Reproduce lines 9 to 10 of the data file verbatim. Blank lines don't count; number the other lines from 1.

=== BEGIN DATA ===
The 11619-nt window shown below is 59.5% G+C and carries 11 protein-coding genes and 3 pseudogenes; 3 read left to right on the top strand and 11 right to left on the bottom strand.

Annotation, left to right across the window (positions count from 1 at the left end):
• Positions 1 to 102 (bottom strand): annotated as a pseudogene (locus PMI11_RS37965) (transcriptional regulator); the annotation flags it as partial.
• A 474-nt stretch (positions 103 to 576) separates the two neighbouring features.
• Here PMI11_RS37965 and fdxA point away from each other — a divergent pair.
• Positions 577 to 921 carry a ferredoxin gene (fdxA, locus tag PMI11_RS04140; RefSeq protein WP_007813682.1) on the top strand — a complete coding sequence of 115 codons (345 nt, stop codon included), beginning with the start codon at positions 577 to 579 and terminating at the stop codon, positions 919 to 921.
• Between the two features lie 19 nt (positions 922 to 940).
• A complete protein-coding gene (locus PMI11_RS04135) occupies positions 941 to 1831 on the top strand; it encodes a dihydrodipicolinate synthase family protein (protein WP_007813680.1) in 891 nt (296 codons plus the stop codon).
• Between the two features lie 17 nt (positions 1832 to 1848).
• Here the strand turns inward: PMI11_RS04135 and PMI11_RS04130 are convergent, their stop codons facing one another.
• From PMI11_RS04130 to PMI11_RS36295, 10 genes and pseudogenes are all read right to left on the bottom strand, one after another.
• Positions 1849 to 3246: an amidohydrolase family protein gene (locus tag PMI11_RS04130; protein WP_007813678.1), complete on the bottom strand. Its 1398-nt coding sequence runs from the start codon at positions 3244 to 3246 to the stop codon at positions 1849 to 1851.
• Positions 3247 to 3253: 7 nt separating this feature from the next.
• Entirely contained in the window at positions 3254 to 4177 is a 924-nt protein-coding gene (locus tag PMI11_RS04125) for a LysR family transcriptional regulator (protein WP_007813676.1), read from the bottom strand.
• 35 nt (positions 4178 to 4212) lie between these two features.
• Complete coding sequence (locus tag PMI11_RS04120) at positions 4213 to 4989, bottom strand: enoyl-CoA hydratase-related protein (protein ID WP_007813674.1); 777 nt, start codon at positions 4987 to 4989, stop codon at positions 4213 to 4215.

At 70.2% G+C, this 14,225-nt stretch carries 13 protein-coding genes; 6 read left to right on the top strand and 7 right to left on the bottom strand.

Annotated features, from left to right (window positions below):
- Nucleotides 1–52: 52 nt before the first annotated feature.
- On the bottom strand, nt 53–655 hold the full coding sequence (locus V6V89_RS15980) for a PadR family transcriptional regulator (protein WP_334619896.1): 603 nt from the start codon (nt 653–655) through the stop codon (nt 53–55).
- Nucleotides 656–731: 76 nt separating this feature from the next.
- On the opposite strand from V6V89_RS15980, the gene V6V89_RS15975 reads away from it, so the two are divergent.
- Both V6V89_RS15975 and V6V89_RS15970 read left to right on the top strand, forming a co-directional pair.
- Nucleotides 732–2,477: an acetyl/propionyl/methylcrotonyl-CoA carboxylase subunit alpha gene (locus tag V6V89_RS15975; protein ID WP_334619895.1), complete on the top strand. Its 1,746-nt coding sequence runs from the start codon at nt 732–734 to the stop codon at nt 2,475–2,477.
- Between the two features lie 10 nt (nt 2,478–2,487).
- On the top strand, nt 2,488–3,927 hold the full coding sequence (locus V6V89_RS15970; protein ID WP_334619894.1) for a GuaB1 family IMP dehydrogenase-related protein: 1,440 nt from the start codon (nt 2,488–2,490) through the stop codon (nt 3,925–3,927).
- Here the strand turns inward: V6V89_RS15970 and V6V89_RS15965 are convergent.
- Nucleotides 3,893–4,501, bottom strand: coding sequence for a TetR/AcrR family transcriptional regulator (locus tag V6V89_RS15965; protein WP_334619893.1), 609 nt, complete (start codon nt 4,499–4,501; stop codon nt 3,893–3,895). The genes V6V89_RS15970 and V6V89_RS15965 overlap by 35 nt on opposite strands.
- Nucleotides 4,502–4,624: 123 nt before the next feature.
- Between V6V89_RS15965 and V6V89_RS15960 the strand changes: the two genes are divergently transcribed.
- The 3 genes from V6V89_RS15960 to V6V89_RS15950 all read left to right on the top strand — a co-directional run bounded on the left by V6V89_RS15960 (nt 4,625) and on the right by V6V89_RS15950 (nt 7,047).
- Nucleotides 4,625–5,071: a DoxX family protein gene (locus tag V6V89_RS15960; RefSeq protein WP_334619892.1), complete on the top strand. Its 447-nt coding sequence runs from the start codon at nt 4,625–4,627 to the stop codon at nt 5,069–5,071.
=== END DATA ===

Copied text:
• Between the two features lie 17 nt (positions 1832 to 1848).
• Here the strand turns inward: PMI11_RS04135 and PMI11_RS04130 are convergent, their stop codons facing one another.